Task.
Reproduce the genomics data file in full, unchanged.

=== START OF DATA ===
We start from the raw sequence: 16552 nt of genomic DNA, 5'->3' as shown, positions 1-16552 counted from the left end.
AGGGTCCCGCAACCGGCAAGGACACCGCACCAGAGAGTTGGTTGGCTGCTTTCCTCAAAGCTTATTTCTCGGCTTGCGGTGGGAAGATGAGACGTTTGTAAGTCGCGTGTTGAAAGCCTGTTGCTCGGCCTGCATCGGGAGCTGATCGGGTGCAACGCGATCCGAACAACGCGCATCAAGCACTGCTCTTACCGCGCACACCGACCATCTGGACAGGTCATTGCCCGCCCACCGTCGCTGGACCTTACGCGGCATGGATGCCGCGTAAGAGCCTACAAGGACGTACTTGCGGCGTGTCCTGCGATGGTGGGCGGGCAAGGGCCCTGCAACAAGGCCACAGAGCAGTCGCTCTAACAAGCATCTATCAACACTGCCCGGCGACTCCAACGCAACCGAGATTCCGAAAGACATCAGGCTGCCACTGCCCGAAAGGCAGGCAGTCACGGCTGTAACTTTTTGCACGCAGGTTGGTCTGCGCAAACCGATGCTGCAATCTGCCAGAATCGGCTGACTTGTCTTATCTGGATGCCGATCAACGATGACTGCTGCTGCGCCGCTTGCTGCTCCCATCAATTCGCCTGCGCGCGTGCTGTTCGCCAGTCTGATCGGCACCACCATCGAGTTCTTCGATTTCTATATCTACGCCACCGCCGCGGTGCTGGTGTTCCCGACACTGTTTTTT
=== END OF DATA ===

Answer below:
We start from the raw sequence: 16552 nt of genomic DNA, 5'->3' as shown, positions 1-16552 counted from the left end.
AGGGTCCCGCAACCGGCAAGGACACCGCACCAGAGAGTTGGTTGGCTGCTTTCCTCAAAGCTTATTTCTCGGCTTGCGGTGGGAAGATGAGACGTTTGTAAGTCGCGTGTTGAAAGCCTGTTGCTCGGCCTGCATCGGGAGCTGATCGGGTGCAACGCGATCCGAACAACGCGCATCAAGCACTGCTCTTACCGCGCACACCGACCATCTGGACAGGTCATTGCCCGCCCACCGTCGCTGGACCTTACGCGGCATGGATGCCGCGTAAGAGCCTACAAGGACGTACTTGCGGCGTGTCCTGCGATGGTGGGCGGGCAAGGGCCCTGCAACAAGGCCACAGAGCAGTCGCTCTAACAAGCATCTATCAACACTGCCCGGCGACTCCAACGCAACCGAGATTCCGAAAGACATCAGGCTGCCACTGCCCGAAAGGCAGGCAGTCACGGCTGTAACTTTTTGCACGCAGGTTGGTCTGCGCAAACCGATGCTGCAATCTGCCAGAATCGGCTGACTTGTCTTATCTGGATGCCGATCAACGATGACTGCTGCTGCGCCGCTTGCTGCTCCCATCAATTCGCCTGCGCGCGTGCTGTTCGCCAGTCTGATCGGCACCACCATCGAGTTCTTCGATTTCTATATCTACGCCACCGCCGCGGTGCTGGTGTTCCCGACACTGTTTTTT